Hello everyone! We’re back today with another Geniosity of Genealogy. We are going to be talking about how to review, attach, and pretty much just know how to use records in genealogy.
So, the many genealogy sites have billions records of different things, birth records, death records, census records, military records, and a few other kinds of records. Genealogy sites like Ancestry and Family Search make it very easy to use records. Today I’m going to be giving you guys descriptions on exactly how to use records on Family Search.
First of all, if you don’t have a Family Search account then go get it! It’s FREE! It’s in my opinion, the best genealogy site, and I’ve tried a lot. I’ve used it for like 3 years, and it’s amazing! So, go get an account here, and come back once you have one!
First of all, you want to know why you want to look for a record. Maybe you want know if your grandpa was in a certain war, or if you great-grandma had any siblings, there’s so many possibilities of why you would want to view a document. Or maybe your just messing around on Family Search and don’t know what to do (I can relate).
If you searched your ancestors name in Family Search and found a record that looks like his/hers then click on it, or if you were just messing with your “Family Tree” and you notice that your ancestor has a hint, then click on it. It should take you to a page where it says details about your ancestor and the record you’re comparing he/she to.
If it matches up then usually is correct. However, after one mistake in Family Search’s indexing of a record then everything could be wrong on your “family tree” that you have made. So, if you think that the record is incorrect, then you should click on the thing that says “view original document”or something like that, then actually view the record, instead of Family Search’s indexing of it. You might find for example, that the name didn’t look the same as the indexing, because the person might who wrote the original document had weird cursive handwriting or something, so Family Search couldn’t exactly tell what the name said when they indexed it.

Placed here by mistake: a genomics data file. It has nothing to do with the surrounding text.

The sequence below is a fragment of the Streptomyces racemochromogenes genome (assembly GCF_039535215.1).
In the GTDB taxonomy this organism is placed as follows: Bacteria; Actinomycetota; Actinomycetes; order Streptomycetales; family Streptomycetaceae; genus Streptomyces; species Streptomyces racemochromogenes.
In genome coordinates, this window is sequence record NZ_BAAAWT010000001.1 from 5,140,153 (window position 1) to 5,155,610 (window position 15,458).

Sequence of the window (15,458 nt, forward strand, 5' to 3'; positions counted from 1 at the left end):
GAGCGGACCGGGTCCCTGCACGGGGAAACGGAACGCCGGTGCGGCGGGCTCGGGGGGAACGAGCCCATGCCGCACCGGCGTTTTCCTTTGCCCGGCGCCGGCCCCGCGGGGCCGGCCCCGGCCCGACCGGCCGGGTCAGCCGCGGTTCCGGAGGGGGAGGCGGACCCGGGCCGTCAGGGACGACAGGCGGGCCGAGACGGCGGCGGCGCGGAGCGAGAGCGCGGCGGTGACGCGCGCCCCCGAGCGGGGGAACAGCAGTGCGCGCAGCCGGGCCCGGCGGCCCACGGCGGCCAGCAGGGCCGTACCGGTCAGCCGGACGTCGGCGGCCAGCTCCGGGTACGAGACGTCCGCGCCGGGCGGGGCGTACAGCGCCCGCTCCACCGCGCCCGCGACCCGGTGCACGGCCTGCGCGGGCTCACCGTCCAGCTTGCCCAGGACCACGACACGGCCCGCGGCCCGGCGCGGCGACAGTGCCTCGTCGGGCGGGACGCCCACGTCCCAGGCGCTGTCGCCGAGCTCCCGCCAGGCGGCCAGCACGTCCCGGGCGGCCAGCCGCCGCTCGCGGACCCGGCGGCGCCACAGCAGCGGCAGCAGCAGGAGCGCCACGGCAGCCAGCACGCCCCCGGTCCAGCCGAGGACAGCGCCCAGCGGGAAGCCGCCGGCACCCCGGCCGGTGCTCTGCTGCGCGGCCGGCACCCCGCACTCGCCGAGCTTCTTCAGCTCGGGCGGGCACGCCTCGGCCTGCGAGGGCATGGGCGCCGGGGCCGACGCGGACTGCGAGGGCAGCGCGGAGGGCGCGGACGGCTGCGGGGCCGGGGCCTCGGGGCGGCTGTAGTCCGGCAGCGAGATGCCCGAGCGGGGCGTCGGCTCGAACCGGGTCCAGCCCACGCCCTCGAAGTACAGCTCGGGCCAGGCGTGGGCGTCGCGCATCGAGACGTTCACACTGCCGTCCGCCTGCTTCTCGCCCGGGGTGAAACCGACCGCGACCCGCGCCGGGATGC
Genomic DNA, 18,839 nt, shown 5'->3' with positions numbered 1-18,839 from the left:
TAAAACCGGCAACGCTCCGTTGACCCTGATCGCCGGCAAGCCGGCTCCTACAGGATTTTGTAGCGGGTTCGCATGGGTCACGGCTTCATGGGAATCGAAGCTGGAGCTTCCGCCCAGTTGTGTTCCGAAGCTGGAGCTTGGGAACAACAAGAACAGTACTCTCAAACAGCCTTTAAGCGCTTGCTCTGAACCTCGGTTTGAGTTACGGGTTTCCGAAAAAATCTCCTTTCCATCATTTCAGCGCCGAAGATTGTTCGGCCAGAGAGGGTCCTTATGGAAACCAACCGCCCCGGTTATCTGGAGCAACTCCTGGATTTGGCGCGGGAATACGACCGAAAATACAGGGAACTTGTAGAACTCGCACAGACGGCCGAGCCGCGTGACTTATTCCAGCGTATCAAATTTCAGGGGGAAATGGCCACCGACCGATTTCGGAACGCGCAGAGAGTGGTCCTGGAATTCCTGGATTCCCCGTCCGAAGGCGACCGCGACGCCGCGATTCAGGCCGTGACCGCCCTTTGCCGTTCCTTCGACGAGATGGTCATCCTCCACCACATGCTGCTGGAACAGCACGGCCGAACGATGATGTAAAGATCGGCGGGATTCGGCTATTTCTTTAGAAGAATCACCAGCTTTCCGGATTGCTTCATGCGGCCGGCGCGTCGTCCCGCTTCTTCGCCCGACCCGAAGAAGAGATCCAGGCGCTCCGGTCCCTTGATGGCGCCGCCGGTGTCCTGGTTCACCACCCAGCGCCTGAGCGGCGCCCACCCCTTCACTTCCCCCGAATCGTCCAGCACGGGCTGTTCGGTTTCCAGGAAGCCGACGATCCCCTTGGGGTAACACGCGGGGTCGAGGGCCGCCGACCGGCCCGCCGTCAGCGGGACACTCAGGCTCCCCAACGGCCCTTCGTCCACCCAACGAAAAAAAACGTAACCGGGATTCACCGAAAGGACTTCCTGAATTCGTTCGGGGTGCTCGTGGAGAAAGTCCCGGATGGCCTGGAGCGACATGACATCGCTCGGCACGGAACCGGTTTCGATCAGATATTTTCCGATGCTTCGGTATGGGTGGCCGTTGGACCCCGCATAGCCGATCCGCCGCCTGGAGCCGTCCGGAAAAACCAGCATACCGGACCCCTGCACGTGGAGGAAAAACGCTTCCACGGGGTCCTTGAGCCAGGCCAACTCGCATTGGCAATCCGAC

This happened to me actually. I was attaching a record to my great-grandma when I noticed that her name was “Marine” on the record, but when I viewed the actual record more closely, I realized that it was weird handwriting and the r was really an x. So, her name was “Maxine,” like I had thought.
So, viewing records is a really cool thing if you know how to do it right. I hope these tips help you better understand genealogy records. Try them out! Maybe you can find out new things that you’ve never known about your family.
Also, by the way, there is this really cool thing that I just now saw on Family Search while I was playing around on it. It’s a cousin chart! You know how your always trying to figure out what kind of cousin your cousin is to you? Well if you go to Family Search and click on the big article that says “Cousin Chart” then you can see how your cousin that are more distant are officially related to you. I mean it doesn’t matter that much as long as they’re your cousins, but it’s still cool to see the chart and actually figure it out.
Well, that pretty much wraps us up for today. Be on the lookout for another post that I will do this week, possibly even today, because it will be VERY IMPORTANT. Be sure to smash that follow button, if you haven’t already, so that you don’t miss out on any upcoming posts. As always, thank you so much for reading! I will talk to y’all later! -Ezra
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